Between the doom scrolling from the environmental news sites and the brisk trumpeting of national legislative scenarios, the cacophony at the federal level is deafening. The exciting proposals are coming fast and furious, bills are being posted in both chambers, and little of the activity is offered with context. What is the homer (the core of the matter)?
On the executive side, the Biden-Harris initiatives are already posted on the front page of Environmental Protection Agency. Biden has already made good on his campaign promise to weave climate change initiatives into any legislation and executive order he proposes. His orders on climate are assertive to perhaps, aggressive.
On the legislative side, or “up on Capitol Hill,” legislation is hogtied by the unfettered use of the filibuster in the short term and by Citizens United in the long term. Reforming the filibuster or eliminating it altogether will remove the impediment of 60 votes required for any legislation to pass in the Senate. Reforming would mean a return to standing at the podium and protesting non-stop instead of a declaring a filibuster and going home for dinner.
The Citizens United decision (Citizens United v Federal Election Committee) converted the Senate and the House of Representatives from a deliberative body into non-stop fundraising campaigns. Leaders of the parties are chosen by who raises the most money. With a blatant and unapologetic shift, legislation is too often written by those entities offering the money. Gerrymandering also plays a substantial role but securing a ban on the practice is dependent upon. . .money for the issue campaign.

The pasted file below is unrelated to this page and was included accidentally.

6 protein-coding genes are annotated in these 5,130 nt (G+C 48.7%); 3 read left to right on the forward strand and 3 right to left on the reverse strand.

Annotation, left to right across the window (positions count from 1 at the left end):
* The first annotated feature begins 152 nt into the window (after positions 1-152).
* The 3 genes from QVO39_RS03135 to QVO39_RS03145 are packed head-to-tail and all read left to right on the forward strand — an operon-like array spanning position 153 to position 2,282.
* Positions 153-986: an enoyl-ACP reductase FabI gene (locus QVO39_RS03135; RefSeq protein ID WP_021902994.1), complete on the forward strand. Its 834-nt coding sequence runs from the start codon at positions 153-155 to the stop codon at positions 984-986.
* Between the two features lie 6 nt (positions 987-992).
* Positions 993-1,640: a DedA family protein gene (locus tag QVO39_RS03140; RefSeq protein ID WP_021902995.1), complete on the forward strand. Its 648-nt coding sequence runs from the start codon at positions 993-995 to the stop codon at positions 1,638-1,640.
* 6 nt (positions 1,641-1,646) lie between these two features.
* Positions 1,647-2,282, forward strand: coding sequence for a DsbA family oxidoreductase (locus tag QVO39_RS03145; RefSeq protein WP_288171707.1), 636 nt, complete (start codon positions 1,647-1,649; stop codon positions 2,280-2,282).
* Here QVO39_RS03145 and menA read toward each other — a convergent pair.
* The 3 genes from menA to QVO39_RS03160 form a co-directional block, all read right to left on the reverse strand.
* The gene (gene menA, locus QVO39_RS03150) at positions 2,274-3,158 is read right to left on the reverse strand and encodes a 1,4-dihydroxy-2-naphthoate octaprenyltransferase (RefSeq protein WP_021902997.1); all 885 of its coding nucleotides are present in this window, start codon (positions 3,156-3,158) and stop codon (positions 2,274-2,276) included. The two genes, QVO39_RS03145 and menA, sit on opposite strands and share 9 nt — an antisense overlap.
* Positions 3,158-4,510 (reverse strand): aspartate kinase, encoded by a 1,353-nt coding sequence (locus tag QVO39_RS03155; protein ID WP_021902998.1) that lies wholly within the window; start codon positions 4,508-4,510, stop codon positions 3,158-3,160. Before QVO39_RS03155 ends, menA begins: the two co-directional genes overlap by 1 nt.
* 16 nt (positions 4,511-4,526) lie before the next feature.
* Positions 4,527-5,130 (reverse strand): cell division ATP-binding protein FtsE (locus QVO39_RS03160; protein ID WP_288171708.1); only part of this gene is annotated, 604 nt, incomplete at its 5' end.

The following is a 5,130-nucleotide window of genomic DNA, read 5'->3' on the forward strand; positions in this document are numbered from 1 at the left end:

Funny things happen though, and some call them “Acts of God.” Black-box PACs are learning more and more that money cannot buy everything. Americans complain, whine, and sometimes protest. They even vote. Some citizens talk to pollsters, even though most of us screen such unsolicited calls on our cell phones; the oldest cohorts are more likely to answer polls. Despite the shrill and misleading propaganda, climate change has risen from #20 to #5 on the “impending disasters my government should address” list.
The Jewish voice should now focus on alerting our state and national legislators that we expect action on climate change this session*. I liken such campaigns to texting your children, “We will be at your house in five minutes.” The second focus for the Jewish voice is a bit harder, because it requires government expertise: keeping abreast of regulatory changes at the federal departments and leaning in to hasten reform. “Science is back” at the EPA, but how quickly? The moral voice must demand the utmost speed from our bureaucrats because time is short.
*Unless you are in New York State, in which case you should be contacting your state senator and your assemblyman to pass the Climate and Community Investment Act (CCIA), explained in shorthand as the funding mechanism for the NY Green New Deal.